Like a pair of owlish mind readers, the Coen brothers have somehow done exactly the right thing to repuff their sagging artistic momentum. Once celebrated for reams of quirky dialogue that would have choked Barton Fink, they now arrive with a new film that, barring a few scenes, seems remarkably button-lipped. Having had a few too many fat men holler randomly into space, they now prefer the quiet suffering of Texas tough guys who perform self-surgeries without flinching. And what little music we hear comes from the forlorn sound of the wind or cars passing on the freeway.
No Country for Old Men is, in short, a Cormac McCarthy novel. McCarthy, the true heir to Sam Peckinpah, recently won a Pulitzer for his postapocalyptic The Road; his themes are survival and the unblinking randomness of real violence. The Coens respectfully enter his 2005 neo-Western, set on dusty borderland in 1980, and emerge leaner and hungrier. Their movie is essentially a two-hour contest for the possession of a cache of stolen drug money. Our ostensible hero is Llewelyn (Brolin), a thickly mustached Marlboro Man who, while hunting, wanders upon the case of loot and sees an opportunity. Or maybe it’s the pursuing sheriff (Jones, surpassing his own crusty righteousness). But I fear the most compelling character is a vicious bounty hunter in a pageboy haircut (Bardem) who, in the sheriff’s words, is “pretty much a ghost.” Some will see poignancy in these codes of warfare. It’s really the last embers of the Coens’ sick humor glowing red.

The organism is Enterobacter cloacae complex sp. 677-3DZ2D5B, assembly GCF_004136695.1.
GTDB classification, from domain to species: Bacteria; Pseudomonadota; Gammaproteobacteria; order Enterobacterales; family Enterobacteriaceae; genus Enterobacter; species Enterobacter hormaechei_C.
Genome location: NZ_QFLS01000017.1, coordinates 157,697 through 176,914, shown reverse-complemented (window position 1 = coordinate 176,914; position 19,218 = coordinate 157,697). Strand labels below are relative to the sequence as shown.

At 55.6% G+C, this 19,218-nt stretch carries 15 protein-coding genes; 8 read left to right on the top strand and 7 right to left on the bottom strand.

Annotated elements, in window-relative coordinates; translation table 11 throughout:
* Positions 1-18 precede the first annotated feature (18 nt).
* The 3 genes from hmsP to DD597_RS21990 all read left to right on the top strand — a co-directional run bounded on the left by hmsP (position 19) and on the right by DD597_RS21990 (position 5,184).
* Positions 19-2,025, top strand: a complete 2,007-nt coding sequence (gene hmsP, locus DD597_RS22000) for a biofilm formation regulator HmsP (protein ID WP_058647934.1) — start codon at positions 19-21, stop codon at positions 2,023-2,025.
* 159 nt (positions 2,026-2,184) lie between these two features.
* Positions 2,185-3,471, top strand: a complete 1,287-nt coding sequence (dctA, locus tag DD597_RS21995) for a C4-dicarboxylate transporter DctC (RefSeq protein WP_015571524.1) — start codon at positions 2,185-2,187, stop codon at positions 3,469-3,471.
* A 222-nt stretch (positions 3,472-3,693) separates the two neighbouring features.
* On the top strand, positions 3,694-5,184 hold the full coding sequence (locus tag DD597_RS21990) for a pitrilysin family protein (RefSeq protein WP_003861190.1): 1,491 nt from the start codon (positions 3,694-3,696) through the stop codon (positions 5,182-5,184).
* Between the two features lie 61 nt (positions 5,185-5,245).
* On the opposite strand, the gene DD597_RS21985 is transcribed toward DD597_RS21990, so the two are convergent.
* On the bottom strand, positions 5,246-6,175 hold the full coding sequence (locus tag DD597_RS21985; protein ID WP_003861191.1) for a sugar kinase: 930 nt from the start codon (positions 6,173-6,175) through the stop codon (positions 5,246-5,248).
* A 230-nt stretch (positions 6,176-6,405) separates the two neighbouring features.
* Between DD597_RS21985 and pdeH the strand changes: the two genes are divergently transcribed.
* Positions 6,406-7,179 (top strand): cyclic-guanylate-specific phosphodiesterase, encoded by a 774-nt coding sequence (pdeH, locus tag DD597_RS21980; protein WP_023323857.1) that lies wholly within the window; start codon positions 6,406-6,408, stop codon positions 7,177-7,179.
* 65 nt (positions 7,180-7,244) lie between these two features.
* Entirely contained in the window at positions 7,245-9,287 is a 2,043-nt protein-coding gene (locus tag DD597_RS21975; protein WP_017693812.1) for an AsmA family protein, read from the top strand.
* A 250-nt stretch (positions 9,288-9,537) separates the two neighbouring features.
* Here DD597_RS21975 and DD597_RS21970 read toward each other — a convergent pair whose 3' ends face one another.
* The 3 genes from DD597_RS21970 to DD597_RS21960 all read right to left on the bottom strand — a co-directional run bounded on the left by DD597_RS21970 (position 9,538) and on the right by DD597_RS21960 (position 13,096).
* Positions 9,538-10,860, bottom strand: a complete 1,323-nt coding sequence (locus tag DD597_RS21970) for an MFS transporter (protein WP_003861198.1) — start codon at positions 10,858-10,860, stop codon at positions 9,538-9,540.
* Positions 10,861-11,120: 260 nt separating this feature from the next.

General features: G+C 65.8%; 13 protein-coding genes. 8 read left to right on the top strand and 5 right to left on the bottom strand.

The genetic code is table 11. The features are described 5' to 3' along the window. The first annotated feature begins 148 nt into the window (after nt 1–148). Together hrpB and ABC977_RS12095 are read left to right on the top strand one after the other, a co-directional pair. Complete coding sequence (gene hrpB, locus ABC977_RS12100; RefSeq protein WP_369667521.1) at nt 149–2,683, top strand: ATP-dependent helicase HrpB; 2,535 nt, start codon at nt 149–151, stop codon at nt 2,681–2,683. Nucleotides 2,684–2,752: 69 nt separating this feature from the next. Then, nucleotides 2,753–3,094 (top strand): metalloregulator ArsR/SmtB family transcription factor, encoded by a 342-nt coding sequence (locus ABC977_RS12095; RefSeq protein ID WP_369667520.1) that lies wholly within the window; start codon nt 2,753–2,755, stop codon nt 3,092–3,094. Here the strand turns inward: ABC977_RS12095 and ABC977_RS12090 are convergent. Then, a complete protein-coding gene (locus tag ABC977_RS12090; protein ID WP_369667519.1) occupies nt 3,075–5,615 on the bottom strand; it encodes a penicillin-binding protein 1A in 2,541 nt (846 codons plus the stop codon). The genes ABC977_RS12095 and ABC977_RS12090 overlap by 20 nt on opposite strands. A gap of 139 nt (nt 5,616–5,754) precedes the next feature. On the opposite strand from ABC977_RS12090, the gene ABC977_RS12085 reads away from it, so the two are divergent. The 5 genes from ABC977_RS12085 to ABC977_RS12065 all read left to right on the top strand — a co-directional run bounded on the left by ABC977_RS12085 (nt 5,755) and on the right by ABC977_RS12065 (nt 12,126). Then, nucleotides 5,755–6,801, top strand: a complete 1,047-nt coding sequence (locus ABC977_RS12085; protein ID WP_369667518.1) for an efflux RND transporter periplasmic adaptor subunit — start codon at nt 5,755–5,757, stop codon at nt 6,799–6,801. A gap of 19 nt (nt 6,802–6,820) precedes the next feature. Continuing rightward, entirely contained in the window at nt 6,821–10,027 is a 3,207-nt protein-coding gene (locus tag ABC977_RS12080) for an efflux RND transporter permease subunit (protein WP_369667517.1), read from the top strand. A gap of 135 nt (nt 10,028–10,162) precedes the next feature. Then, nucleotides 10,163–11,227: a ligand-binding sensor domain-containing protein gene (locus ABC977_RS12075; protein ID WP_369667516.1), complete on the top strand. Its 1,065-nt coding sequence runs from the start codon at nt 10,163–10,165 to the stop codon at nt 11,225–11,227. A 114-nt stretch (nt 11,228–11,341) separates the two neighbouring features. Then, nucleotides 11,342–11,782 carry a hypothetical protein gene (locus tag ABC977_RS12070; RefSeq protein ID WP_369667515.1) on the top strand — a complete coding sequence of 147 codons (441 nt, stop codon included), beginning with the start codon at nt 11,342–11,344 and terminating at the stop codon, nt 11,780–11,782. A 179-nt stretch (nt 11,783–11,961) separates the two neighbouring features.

|Release date:||Friday November 9 2007|
Cast and crew
|Director:||Ethan Coen, Joel Coen|
|Screenwriter:||Ethan Coen, Joel Coen|
Tommy Lee Jones